March 12, 2020 / 12:08 AM / 25 days ago

Cuba urges citizens to make own masks as it braces for coronavirus

HAVANA (Reuters) - Cuba’s textile industry has been drafted to fabricate masks while the government is also urging citizens to make their own, as the Communist-run island braces for the potential arrival of coronavirus amid a cash crunch and dwindling supplies worldwide.

While state officials say there have been no confirmed cases so far, they have ramped up campaigns on how to ward off the infection, through talks at workplace and community meetings, and through state media.

“We can make (masks) at home using material like cotton, cloth, linen,” according to 5 de Septiembre, the state newspaper of Cienfuegos province.

“These are washable and we can carry several with us, depending on how many hours we will be in public spaces or areas with a lot of people.”

While residents of other countries have queued up at pharmacies and stores to stock up on surgical and dust masks as the epidemic spreads, these are not usually available for sale to the general population in Cuba.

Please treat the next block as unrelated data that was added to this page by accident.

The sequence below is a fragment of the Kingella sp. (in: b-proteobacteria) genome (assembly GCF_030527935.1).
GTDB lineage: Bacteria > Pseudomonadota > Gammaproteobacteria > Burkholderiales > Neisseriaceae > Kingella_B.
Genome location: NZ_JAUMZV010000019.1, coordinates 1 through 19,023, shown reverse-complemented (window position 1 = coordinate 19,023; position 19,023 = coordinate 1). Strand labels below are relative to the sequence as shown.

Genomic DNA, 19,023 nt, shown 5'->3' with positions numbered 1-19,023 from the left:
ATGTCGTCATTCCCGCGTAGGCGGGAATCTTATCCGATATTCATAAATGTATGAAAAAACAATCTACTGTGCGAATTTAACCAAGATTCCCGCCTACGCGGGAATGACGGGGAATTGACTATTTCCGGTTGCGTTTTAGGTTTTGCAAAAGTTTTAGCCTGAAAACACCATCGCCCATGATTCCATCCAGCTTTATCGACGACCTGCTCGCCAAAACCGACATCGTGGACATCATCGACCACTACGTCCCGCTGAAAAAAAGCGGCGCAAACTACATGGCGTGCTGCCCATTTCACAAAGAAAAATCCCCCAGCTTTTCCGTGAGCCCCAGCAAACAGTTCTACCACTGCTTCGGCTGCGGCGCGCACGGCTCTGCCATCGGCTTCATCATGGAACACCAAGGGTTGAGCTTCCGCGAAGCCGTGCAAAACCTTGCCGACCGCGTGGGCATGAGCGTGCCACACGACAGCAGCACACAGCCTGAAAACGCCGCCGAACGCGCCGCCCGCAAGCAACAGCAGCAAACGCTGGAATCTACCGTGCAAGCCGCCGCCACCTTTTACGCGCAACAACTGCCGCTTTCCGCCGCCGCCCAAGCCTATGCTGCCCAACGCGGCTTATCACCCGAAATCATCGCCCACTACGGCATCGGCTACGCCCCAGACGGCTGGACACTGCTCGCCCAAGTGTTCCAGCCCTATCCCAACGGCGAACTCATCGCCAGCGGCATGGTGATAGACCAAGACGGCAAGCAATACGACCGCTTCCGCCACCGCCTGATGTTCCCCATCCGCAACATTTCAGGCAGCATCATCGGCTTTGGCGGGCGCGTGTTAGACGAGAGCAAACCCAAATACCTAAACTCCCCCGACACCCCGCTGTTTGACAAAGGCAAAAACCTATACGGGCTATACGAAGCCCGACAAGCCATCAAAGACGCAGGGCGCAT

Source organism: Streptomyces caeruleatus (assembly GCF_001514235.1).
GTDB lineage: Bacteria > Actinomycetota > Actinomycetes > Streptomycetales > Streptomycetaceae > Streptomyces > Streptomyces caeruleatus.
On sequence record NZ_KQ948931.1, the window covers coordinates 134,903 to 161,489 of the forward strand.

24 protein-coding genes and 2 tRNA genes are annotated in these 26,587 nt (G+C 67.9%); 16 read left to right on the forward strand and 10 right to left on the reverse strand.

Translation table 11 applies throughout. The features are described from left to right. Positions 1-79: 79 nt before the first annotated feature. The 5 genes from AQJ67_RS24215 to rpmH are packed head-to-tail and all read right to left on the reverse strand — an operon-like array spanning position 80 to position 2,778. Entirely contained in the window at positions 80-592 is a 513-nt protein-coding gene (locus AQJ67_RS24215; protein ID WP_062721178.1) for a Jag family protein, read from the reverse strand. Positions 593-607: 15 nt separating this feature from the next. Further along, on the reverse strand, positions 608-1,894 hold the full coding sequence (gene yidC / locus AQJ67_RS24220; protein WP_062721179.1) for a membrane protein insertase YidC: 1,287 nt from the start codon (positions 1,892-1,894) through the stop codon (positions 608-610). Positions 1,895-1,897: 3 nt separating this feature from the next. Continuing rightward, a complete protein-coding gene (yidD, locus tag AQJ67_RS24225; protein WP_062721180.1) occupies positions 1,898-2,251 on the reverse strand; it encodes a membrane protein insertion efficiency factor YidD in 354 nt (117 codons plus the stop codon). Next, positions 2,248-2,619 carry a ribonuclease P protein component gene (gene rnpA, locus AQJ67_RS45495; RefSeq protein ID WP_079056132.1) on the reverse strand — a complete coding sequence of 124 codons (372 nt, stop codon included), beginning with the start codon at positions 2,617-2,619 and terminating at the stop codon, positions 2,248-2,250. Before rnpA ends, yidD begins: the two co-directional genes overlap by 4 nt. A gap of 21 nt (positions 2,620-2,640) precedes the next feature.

But government officials have said this week they want to ensure the whole population can either buy industrial masks or make their own.

Supporters of Cuba’s centralized economy say it allows the government to effectively divert resources toward priorities in times of crisis, while its focus on preventive healthcare helps it contain disease outbreaks.

The country is strapped for cash, partly due to a hike in U.S. sanctions, and it faces shortages of basic goods including medicines, not to mention supplies needed to fight off coronavirus.

Susana Navarro, the manager of a state-owned textile workshop in Havana, said it was waiting for the correct fabric to arrive to start making masks.

“There is a deficit in the country,” Navarro said in an interview.

So far, Latin America has been spared the worst ravages of the virus. Around 100 cases have been reported in the region since Brazil announced the first case on Feb. 26.

Reporting by Nelson Acosta; Writing by Sarah Marsh; Editing by Richard Chang

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